The Washington-based Worldwatch Institute points out in a recent paper : “there remains the extraordinarily difficult question of whether carbon emissions should be limited in developing countries, and if so at what level. It is a simple fact of atmospheric science that the planet will never be able to support a population of 10 billion people emitting carbon at, say, the rate of Western Europe today. This would imply carbon emission’s of four times the current level, or as high as 23 billion tonnes per year”.
Sharing a crucial global common
How can we calculate each country’s share of responsibility for the accumulation of gases like carbondioxide and methane in the earth’s atmosphere ?
It is obvious that the concept of sustainable development demands that human beings collectively do not produce more carbondioxide and methane than the earth’s environment can absorb.
The question is how should this global common — the global carbondioxide and methane sinks — be shared amongst the people of the world ? Several studies on the global warming problem have argued, and we argue ourselves, that in a world that aspires to such lofty ideals like global justice, equity and sustainability, this vital global common should be shared equally on a per capita basis.
Using this principle, CSE has adopted the following methodology to ascertain the net emissions which are posing a threat to the world’s climate: 1) The natural sinks for carbondioxide and methane have been allocated to each
nation on a population basis. These quantities then constitute the permissible emissions of each country. As no natural sinks exist for CFCs, no permissible shares for CFCs have been calculated.
2) The total emissions of each country of carbondioxide and methane (as calculated by
WRI) have then been compared with its permissible emissions (as calculated by CSE)
to ascertain the quantity of emissions that are in excess of the permissible emissions.
3) The unused permissible emissions of countries like India and China have been traded with the excess emitters on a population basis.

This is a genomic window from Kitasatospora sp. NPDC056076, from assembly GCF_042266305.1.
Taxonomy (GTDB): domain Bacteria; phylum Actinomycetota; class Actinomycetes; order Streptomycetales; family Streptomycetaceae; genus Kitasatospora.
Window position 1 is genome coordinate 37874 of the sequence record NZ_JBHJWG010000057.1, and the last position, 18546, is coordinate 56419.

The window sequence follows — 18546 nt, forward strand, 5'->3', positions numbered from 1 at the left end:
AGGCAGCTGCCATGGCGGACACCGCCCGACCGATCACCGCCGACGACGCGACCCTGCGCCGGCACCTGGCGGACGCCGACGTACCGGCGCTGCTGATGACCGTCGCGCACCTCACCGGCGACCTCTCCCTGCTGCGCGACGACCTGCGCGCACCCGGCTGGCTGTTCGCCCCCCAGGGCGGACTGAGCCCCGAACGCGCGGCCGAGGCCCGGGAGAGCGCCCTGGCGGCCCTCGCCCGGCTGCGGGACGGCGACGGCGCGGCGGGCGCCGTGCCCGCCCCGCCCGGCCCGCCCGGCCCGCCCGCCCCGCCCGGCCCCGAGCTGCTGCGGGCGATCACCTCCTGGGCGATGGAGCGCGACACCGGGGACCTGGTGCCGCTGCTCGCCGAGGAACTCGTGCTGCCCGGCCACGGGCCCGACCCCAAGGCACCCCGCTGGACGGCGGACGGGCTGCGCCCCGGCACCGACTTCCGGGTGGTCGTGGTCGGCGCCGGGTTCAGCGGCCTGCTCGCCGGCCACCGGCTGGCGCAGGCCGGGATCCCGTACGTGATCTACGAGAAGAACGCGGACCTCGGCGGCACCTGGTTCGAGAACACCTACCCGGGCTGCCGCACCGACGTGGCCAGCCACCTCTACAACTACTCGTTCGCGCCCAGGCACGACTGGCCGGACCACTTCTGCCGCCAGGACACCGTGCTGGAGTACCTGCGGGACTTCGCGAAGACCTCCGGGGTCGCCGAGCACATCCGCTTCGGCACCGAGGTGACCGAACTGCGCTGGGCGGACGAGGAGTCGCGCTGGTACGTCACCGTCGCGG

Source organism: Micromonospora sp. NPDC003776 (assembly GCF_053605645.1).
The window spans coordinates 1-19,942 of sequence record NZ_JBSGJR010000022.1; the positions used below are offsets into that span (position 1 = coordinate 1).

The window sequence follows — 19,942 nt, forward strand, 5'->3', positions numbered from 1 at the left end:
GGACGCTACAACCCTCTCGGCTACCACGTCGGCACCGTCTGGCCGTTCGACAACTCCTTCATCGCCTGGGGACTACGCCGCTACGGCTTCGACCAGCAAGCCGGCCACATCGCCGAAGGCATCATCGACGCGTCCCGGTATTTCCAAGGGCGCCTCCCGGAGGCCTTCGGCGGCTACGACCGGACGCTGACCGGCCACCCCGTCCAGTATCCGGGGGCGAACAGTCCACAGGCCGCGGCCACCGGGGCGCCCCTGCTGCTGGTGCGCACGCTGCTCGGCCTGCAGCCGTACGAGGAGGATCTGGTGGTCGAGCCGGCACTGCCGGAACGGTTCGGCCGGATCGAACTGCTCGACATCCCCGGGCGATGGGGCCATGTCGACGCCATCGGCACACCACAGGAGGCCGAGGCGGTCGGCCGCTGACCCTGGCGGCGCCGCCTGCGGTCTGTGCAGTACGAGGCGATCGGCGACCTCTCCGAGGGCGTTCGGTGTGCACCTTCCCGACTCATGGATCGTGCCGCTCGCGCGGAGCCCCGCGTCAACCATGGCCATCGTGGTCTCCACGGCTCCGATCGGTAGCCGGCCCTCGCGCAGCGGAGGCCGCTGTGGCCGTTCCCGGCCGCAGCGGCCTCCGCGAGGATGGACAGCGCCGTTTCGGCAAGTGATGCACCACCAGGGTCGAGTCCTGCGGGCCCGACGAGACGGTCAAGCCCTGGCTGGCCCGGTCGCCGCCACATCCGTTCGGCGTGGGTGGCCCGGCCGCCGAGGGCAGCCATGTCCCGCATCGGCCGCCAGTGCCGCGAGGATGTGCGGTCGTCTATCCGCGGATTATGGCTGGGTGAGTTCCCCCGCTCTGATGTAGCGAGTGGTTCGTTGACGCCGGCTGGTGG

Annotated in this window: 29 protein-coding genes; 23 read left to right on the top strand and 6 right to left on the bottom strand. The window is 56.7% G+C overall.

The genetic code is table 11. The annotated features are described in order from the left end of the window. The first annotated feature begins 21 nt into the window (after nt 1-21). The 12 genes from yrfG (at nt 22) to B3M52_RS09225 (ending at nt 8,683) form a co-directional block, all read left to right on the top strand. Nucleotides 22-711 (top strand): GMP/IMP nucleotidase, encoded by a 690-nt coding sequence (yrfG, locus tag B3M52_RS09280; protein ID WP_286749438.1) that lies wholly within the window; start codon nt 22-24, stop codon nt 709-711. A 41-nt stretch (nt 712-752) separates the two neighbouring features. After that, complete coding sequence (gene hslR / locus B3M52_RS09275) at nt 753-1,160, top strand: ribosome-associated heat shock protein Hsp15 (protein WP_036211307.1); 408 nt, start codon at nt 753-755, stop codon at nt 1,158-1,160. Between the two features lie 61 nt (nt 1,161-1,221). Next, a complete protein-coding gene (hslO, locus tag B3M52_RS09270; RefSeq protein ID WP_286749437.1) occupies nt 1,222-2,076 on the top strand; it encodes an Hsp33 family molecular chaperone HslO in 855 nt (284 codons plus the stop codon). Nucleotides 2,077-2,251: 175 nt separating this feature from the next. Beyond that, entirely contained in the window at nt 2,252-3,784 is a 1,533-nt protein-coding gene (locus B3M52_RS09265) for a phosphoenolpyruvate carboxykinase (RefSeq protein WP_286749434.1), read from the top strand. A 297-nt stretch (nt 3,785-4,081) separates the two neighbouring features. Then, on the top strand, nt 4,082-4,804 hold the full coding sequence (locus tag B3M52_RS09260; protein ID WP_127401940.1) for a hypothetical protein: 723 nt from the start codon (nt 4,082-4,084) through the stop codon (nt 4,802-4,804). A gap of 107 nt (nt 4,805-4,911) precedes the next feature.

4) The permissible emissions, traded from low emitting countries have been subtracted from the excess emissions of each country to obtain the quantity of each country’s net emissions to the atmosphere of carbondioxide and methane.
5) The total greenhouse gas emissions have been obtained by adding the net emissionse Centre for Science and
Environment is a public interest research and advocacy organisation which promotes environmentally-sound and equitous
development strategies. The Centre’s work over the past 14 years has led it to believe and argue, both nationally and internationally, that participation,
equity and community-based natural resource management systems alone will lead the nations of the world towards a durable peace and development.
As a public interest organisation, the Centre supports and organises information flows in a way that the better organised sections of the world get to hear the problems and perspectives of the less organised. Environmental issues are seen in a anthropocentric perspective that seeks to
bring about changes in the behaviour of human societies through appropriate governance systems, human-nature interactions and the use of science and technology.
Though the public awareness programmes of the Centre
are its key strength and current focus of work, it is endeavouring to move into associated areas of work like policy research and advocacy. Learning from the people and from the innovations of the committed has helped the Centre to spread the message regarding environment without its normal association with doom and gloom. Rather, the effort of the Centre is to constantly search for people-based solutions and create a climate of hope.